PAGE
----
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    This notice is an announcement for issuing a single source financial assistance award. Legislative authority is based on U. S. Fish and Wildlife Coordination Act of 1958, 16 U.S.C. 661 666; Fish and Wildlife Act of 1956, as amended, 16 U.S.C. 742a; Fish and Wildlife Conservation Act, 16 US.C. 2901 2911; and or specific Congressional action, generally through the annual Appropriations Act, i.e., The Department of the Interior, Environment, and Related Agencies Appropriations Act, that cites new or relevant environmental and or conservation statutes and activities for a defined purpose consistent with the mission, expertise, and goals of the Agency.
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Science Applications/National Priority Initiative for Monarchs - 0 views

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    The U.S. Fish and Wildlife Service (Service), Midwest Region, intends to issue a Single Source Cooperative Agreement Award without competition to the Midwest Association of Fish and Wildlife Agencies (MAFWA) to support a coordinating Position (State Monarch Conservation Liaison) for monarch butterfly planning and conservation primarily occurring across the MAFWA region (thirteen states and three Canadian provinces). In conjunction with its Species Status Assessment process, the Service has recently identified monarch butterfly conservation units for the U.S., including both North Core and South Core Conservation Units for the eastern monarch population. This is a new focus on those priority conservation areas and includes the need for a coordinated and expanded approach to regional monarch conservation planning and implementation in those identified priority units.
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Cooperative Research Units Program FY 2018 - 0 views

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    The Cooperative Research Units Program is a unique collaborative relationship between States, Universities, the Federal government and a non-profit organization. The program is comprised of 40 Cooperative Fish and Wildlife Research Units on university campuses in 38 states. Since the original nine Units were established in the 1930s, additional Units were established by Congress at specified universities. The 40 units in the program are jointly supported by the US Geological Survey, Host Universities, State Natural Resource Agencies, Wildlife Management Institute, and the US Fish and Wildlife Service.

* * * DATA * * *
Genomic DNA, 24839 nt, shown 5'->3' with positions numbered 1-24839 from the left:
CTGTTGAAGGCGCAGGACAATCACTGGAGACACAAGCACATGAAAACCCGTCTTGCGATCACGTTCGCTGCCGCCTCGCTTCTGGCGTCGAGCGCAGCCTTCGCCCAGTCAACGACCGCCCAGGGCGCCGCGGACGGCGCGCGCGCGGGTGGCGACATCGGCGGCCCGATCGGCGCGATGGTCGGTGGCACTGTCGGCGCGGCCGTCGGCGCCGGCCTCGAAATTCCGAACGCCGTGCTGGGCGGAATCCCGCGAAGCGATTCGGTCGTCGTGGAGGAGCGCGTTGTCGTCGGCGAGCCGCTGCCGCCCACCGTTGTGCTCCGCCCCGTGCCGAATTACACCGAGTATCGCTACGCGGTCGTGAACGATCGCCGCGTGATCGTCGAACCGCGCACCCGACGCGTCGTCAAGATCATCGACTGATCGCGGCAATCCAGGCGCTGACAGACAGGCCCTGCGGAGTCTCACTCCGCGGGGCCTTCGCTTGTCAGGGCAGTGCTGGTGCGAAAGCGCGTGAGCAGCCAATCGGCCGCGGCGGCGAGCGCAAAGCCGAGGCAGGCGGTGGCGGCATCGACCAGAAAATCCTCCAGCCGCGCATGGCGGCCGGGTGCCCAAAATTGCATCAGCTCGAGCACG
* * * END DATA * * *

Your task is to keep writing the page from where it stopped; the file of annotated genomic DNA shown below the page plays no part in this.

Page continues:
MiamiOH OARS

Honeybee Conservancy Beekeeping Materials - 0 views

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    The Honeybee Conservancy is inviting applications for in-kind grants to help organizations or schools safely set up, maintain, and observe on-site bee sanctuaries at schools, community gardens, and green spaces across the United States.
    Through its Sponsor-A-Hive program, the conservancy will award grants in the form of honey or solitary bees, their homes, beekeeping equipment, and information on how to care for the bees. With the assistance of the conservancy, bees are placed strategically in locations where they can bolster local bee populations, advance science and environmental education, and pollinate locally grown food.
    The conservancy will also provide a Sponsor-A-Hive Teacher's Kit, which includes lesson plans and worksheets designed to teach students more about their bee home and build their reading and science skills, raise their environmental awareness, and empower them to help the bees.
    To be eligible, applicants must be located in the United States and be a nonprofit organization; elementary, middle, or high school; college or university; tribal education agency; environmental center; or a food bank or community garden that does not charge a membership fee. In addition, applicant organizations must have been in existence for at least a year to be eligible to receive materials.
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BLM-New Mexico, Ecological Studies of Leptonycteris Bats on NM Public Lands - 0 views

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    To collaborate with a partner to gather additional information about nectarivorous bat populations in Southwestern New Mexico.